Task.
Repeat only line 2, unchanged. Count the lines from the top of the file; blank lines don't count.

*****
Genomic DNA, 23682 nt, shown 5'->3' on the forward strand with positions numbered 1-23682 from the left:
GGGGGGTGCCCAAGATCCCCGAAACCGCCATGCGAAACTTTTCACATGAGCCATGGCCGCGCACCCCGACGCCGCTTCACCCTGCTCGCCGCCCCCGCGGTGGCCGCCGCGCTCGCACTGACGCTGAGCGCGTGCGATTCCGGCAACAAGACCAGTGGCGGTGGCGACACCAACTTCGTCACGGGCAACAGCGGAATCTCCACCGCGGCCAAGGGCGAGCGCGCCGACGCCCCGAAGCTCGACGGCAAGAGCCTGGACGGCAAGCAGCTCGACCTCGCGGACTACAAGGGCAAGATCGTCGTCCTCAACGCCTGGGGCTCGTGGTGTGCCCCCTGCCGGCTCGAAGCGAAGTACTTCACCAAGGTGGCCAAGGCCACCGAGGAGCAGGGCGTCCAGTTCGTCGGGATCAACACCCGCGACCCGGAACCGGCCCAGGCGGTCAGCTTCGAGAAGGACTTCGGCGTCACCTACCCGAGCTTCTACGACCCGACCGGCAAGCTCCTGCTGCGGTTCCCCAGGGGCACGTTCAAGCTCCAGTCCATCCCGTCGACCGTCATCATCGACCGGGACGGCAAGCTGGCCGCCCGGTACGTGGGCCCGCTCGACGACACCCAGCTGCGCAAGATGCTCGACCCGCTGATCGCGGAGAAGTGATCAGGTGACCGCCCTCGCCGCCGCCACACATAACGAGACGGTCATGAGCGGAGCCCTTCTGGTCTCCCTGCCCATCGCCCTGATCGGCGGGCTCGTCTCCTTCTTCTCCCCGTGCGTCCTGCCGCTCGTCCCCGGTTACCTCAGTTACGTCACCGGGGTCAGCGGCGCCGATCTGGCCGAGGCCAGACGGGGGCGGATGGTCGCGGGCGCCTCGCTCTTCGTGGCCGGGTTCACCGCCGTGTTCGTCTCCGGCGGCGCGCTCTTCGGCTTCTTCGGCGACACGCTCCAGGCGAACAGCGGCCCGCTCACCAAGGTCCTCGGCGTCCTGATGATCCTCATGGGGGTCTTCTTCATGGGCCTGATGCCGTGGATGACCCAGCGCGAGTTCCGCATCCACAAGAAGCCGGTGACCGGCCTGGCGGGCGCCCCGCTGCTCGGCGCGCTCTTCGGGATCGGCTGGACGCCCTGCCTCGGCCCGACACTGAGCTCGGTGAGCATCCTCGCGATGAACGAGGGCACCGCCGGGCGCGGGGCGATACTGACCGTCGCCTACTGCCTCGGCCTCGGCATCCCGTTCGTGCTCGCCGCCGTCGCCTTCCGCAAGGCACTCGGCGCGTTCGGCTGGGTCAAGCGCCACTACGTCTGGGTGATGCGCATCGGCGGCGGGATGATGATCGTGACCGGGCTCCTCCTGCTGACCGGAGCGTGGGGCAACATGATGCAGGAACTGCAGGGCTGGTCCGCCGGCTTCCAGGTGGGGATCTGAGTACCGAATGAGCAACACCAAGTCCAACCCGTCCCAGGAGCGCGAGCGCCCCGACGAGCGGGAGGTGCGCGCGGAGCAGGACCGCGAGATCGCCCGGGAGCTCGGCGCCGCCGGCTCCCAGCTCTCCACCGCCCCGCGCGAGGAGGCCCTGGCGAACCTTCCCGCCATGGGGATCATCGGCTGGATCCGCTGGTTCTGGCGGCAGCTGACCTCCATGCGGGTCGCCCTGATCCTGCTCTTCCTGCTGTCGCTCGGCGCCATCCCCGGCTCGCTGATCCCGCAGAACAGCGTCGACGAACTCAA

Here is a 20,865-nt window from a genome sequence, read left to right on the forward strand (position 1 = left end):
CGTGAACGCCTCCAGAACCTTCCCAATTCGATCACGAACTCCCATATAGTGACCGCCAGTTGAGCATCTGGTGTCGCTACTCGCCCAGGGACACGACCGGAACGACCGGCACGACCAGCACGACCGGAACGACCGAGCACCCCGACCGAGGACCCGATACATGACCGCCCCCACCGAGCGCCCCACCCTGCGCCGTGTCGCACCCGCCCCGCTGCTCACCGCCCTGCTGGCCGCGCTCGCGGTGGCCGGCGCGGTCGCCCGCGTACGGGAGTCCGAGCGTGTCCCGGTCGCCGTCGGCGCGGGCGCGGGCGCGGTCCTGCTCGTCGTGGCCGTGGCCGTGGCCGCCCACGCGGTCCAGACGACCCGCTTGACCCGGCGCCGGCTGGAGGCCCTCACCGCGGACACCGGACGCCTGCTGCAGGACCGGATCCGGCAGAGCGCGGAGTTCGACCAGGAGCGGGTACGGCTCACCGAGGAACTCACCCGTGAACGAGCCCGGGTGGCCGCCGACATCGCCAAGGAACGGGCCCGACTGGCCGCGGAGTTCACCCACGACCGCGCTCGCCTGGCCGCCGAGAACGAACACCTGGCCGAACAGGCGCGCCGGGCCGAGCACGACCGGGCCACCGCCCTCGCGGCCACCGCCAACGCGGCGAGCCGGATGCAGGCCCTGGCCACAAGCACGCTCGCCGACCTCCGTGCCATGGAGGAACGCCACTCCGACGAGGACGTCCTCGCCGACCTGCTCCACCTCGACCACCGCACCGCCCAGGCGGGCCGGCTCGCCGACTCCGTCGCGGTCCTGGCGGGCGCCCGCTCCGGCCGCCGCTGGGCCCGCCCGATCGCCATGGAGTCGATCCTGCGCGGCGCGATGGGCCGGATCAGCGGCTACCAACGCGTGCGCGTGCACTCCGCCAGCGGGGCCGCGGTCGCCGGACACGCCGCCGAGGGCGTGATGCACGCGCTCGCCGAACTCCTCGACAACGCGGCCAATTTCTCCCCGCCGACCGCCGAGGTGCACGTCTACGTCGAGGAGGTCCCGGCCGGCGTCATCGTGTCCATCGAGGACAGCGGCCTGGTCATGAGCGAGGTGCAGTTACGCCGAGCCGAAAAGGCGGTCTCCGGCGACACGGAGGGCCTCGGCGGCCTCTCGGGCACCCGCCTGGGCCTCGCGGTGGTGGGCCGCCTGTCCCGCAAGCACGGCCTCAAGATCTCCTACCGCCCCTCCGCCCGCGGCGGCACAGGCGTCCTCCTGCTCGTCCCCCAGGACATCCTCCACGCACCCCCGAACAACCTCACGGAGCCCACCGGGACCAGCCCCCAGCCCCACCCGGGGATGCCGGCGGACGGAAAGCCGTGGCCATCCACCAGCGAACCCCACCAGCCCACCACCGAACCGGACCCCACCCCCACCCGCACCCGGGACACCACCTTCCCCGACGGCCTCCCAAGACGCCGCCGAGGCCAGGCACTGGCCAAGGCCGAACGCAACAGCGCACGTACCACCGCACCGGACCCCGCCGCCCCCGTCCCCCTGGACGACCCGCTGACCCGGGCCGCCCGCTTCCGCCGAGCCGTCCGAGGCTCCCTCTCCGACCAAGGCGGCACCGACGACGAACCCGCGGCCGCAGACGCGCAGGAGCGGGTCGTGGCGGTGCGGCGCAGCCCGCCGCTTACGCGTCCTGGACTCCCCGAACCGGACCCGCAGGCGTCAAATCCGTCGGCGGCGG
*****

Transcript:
GGGGGGTGCCCAAGATCCCCGAAACCGCCATGCGAAACTTTTCACATGAGCCATGGCCGCGCACCCCGACGCCGCTTCACCCTGCTCGCCGCCCCCGCGGTGGCCGCCGCGCTCGCACTGACGCTGAGCGCGTGCGATTCCGGCAACAAGACCAGTGGCGGTGGCGACACCAACTTCGTCACGGGCAACAGCGGAATCTCCACCGCGGCCAAGGGCGAGCGCGCCGACGCCCCGAAGCTCGACGGCAAGAGCCTGGACGGCAAGCAGCTCGACCTCGCGGACTACAAGGGCAAGATCGTCGTCCTCAACGCCTGGGGCTCGTGGTGTGCCCCCTGCCGGCTCGAAGCGAAGTACTTCACCAAGGTGGCCAAGGCCACCGAGGAGCAGGGCGTCCAGTTCGTCGGGATCAACACCCGCGACCCGGAACCGGCCCAGGCGGTCAGCTTCGAGAAGGACTTCGGCGTCACCTACCCGAGCTTCTACGACCCGACCGGCAAGCTCCTGCTGCGGTTCCCCAGGGGCACGTTCAAGCTCCAGTCCATCCCGTCGACCGTCATCATCGACCGGGACGGCAAGCTGGCCGCCCGGTACGTGGGCCCGCTCGACGACACCCAGCTGCGCAAGATGCTCGACCCGCTGATCGCGGAGAAGTGATCAGGTGACCGCCCTCGCCGCCGCCACACATAACGAGACGGTCATGAGCGGAGCCCTTCTGGTCTCCCTGCCCATCGCCCTGATCGGCGGGCTCGTCTCCTTCTTCTCCCCGTGCGTCCTGCCGCTCGTCCCCGGTTACCTCAGTTACGTCACCGGGGTCAGCGGCGCCGATCTGGCCGAGGCCAGACGGGGGCGGATGGTCGCGGGCGCCTCGCTCTTCGTGGCCGGGTTCACCGCCGTGTTCGTCTCCGGCGGCGCGCTCTTCGGCTTCTTCGGCGACACGCTCCAGGCGAACAGCGGCCCGCTCACCAAGGTCCTCGGCGTCCTGATGATCCTCATGGGGGTCTTCTTCATGGGCCTGATGCCGTGGATGACCCAGCGCGAGTTCCGCATCCACAAGAAGCCGGTGACCGGCCTGGCGGGCGCCCCGCTGCTCGGCGCGCTCTTCGGGATCGGCTGGACGCCCTGCCTCGGCCCGACACTGAGCTCGGTGAGCATCCTCGCGATGAACGAGGGCACCGCCGGGCGCGGGGCGATACTGACCGTCGCCTACTGCCTCGGCCTCGGCATCCCGTTCGTGCTCGCCGCCGTCGCCTTCCGCAAGGCACTCGGCGCGTTCGGCTGGGTCAAGCGCCACTACGTCTGGGTGATGCGCATCGGCGGCGGGATGATGATCGTGACCGGGCTCCTCCTGCTGACCGGAGCGTGGGGCAACATGATGCAGGAACTGCAGGGCTGGTCCGCCGGCTTCCAGGTGGGGATCTGAGTACCGAATGAGCAACACCAAGTCCAACCCGTCCCAGGAGCGCGAGCGCCCCGACGAGCGGGAGGTGCGCGCGGAGCAGGACCGCGAGATCGCCCGGGAGCTCGGCGCCGCCGGCTCCCAGCTCTCCACCGCCCCGCGCGAGGAGGCCCTGGCGAACCTTCCCGCCATGGGGATCATCGGCTGGATCCGCTGGTTCTGGCGGCAGCTGACCTCCATGCGGGTCGCCCTGATCCTGCTCTTCCTGCTGTCGCTCGGCGCCATCCCCGGCTCGCTGATCCCGCAGAACAGCGTCGACGAACTCAA